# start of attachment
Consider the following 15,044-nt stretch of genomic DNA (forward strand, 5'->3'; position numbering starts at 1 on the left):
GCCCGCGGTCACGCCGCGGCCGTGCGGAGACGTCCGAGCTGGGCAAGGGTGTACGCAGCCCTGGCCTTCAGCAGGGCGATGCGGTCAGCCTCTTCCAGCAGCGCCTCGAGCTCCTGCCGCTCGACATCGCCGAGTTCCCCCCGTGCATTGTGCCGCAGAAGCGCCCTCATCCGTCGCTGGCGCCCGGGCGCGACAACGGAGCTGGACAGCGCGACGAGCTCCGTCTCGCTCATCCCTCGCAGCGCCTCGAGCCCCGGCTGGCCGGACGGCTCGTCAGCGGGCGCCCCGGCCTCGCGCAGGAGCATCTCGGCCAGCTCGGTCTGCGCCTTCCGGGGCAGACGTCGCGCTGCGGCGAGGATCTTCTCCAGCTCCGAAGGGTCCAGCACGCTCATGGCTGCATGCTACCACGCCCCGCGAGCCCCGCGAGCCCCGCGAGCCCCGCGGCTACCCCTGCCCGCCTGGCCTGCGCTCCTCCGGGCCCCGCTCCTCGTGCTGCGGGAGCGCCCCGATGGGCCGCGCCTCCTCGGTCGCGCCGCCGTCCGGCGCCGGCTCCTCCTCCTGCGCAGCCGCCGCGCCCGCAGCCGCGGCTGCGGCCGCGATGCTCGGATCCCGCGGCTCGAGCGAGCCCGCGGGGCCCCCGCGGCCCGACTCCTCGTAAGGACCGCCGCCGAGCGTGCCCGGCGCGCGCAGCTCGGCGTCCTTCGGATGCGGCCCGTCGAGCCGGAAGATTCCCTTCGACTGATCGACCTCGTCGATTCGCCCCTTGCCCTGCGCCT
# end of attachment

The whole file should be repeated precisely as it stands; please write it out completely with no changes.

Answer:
Consider the following 15,044-nt stretch of genomic DNA (forward strand, 5'->3'; position numbering starts at 1 on the left):
GCCCGCGGTCACGCCGCGGCCGTGCGGAGACGTCCGAGCTGGGCAAGGGTGTACGCAGCCCTGGCCTTCAGCAGGGCGATGCGGTCAGCCTCTTCCAGCAGCGCCTCGAGCTCCTGCCGCTCGACATCGCCGAGTTCCCCCCGTGCATTGTGCCGCAGAAGCGCCCTCATCCGTCGCTGGCGCCCGGGCGCGACAACGGAGCTGGACAGCGCGACGAGCTCCGTCTCGCTCATCCCTCGCAGCGCCTCGAGCCCCGGCTGGCCGGACGGCTCGTCAGCGGGCGCCCCGGCCTCGCGCAGGAGCATCTCGGCCAGCTCGGTCTGCGCCTTCCGGGGCAGACGTCGCGCTGCGGCGAGGATCTTCTCCAGCTCCGAAGGGTCCAGCACGCTCATGGCTGCATGCTACCACGCCCCGCGAGCCCCGCGAGCCCCGCGAGCCCCGCGGCTACCCCTGCCCGCCTGGCCTGCGCTCCTCCGGGCCCCGCTCCTCGTGCTGCGGGAGCGCCCCGATGGGCCGCGCCTCCTCGGTCGCGCCGCCGTCCGGCGCCGGCTCCTCCTCCTGCGCAGCCGCCGCGCCCGCAGCCGCGGCTGCGGCCGCGATGCTCGGATCCCGCGGCTCGAGCGAGCCCGCGGGGCCCCCGCGGCCCGACTCCTCGTAAGGACCGCCGCCGAGCGTGCCCGGCGCGCGCAGCTCGGCGTCCTTCGGATGCGGCCCGTCGAGCCGGAAGATTCCCTTCGACTGATCGACCTCGTCGATTCGCCCCTTGCCCTGCGCCT